I briefly address the concern that the project of replying to Hume’s problem has run its course, drawing out, in particular, some considerations that point in the direction of a solution along the lines of that in the current paper. This concern arises by accepting one of the following: (i) there is little reason to think that we actually use enumerative induction in ordinary or scientific contexts; (ii) enumerative induction is a narrow and potentially misleading special case of a broader inference method such as statistical induction or abduction; or (iii) the problem of accounting for enumerative induction has effectively already been solved.
In reply to (i): I believe that enumerative induction plays such a basic role in everyday and scientific reasoning that it is easily overlooked. I reasonably expect that when I place my coffee mug on this table that the mug will not pass through the surface of the table and smash to the floor. This belief, it seems, is not the product of, say, acceptance of a certain theory of the physics of tables and mugs. My grounds are simpler: I have had ample experience in interacting with like objects and project these lessons to future interactions. Further, we can borrow from Norton a prototypical scientific belief that is naturally ascribed to enumerative induction: “we believe all electrons have a charge of − 1. 6 × 10−19 Coulombs, simply because all electrons measured so far carry this charge” (Norton 2005, pg.12).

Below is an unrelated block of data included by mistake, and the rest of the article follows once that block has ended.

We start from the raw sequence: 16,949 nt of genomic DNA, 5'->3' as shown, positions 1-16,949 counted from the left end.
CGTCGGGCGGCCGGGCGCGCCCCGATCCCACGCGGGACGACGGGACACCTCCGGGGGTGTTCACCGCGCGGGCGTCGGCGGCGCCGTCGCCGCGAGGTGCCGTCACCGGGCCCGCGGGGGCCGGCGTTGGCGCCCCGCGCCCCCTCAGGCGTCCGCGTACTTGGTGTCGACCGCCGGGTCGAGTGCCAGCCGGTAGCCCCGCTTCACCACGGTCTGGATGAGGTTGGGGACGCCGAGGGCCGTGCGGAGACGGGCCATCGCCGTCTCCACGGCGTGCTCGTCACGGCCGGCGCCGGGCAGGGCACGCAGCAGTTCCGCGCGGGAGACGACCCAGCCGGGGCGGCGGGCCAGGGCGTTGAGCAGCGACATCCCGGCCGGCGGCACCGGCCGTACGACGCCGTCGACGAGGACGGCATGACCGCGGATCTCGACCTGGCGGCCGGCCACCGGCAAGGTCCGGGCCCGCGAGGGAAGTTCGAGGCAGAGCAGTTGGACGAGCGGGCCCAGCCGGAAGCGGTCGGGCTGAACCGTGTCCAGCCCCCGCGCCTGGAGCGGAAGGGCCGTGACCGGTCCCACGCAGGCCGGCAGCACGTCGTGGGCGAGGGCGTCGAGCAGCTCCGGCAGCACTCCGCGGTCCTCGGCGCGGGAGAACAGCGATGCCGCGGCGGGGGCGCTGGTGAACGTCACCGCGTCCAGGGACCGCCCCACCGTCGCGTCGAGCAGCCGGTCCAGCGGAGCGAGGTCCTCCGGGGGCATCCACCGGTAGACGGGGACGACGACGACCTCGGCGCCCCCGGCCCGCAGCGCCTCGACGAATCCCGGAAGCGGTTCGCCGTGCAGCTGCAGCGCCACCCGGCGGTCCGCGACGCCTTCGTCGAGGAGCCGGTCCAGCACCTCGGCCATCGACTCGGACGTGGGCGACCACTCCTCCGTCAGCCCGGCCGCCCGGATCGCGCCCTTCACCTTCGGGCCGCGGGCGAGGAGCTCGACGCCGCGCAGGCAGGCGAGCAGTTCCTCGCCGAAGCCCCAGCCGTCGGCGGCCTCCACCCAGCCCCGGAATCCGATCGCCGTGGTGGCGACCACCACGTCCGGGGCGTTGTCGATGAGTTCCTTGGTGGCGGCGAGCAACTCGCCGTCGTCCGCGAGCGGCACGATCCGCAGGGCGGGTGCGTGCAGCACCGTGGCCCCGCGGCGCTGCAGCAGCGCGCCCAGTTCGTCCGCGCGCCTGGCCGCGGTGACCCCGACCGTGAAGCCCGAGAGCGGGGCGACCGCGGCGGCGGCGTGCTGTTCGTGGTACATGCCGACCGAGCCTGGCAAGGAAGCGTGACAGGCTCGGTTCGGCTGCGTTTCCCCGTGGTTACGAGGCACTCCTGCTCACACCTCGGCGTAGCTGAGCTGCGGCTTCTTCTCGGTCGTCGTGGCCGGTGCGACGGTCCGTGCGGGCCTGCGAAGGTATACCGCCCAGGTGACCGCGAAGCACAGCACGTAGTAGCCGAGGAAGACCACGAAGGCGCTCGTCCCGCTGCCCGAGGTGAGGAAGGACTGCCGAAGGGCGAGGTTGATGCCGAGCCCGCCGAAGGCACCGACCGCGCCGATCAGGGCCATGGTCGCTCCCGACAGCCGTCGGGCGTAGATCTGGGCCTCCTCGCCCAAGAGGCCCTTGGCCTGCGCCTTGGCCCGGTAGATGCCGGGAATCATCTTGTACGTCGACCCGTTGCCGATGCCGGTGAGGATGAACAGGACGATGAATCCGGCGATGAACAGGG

In reply to (ii): I delay discussion of the possibility that enumerative induction can be folded into abduction and concentrate on the exceedingly plausible claim that enumerative induction is a special case of statistical induction (or perhaps just superseded by it). Statistical reasoning has reached a level of sophistication that suggests that undue attention to universal inference might be misleading or limiting. What justifies a focus on simple enumeration?
In response, I suggest the simpler setting of universal inference brings into focus an aspect of the problem of induction that is commonly overlooked – not least in technically sophisticated discussions focused on statistics.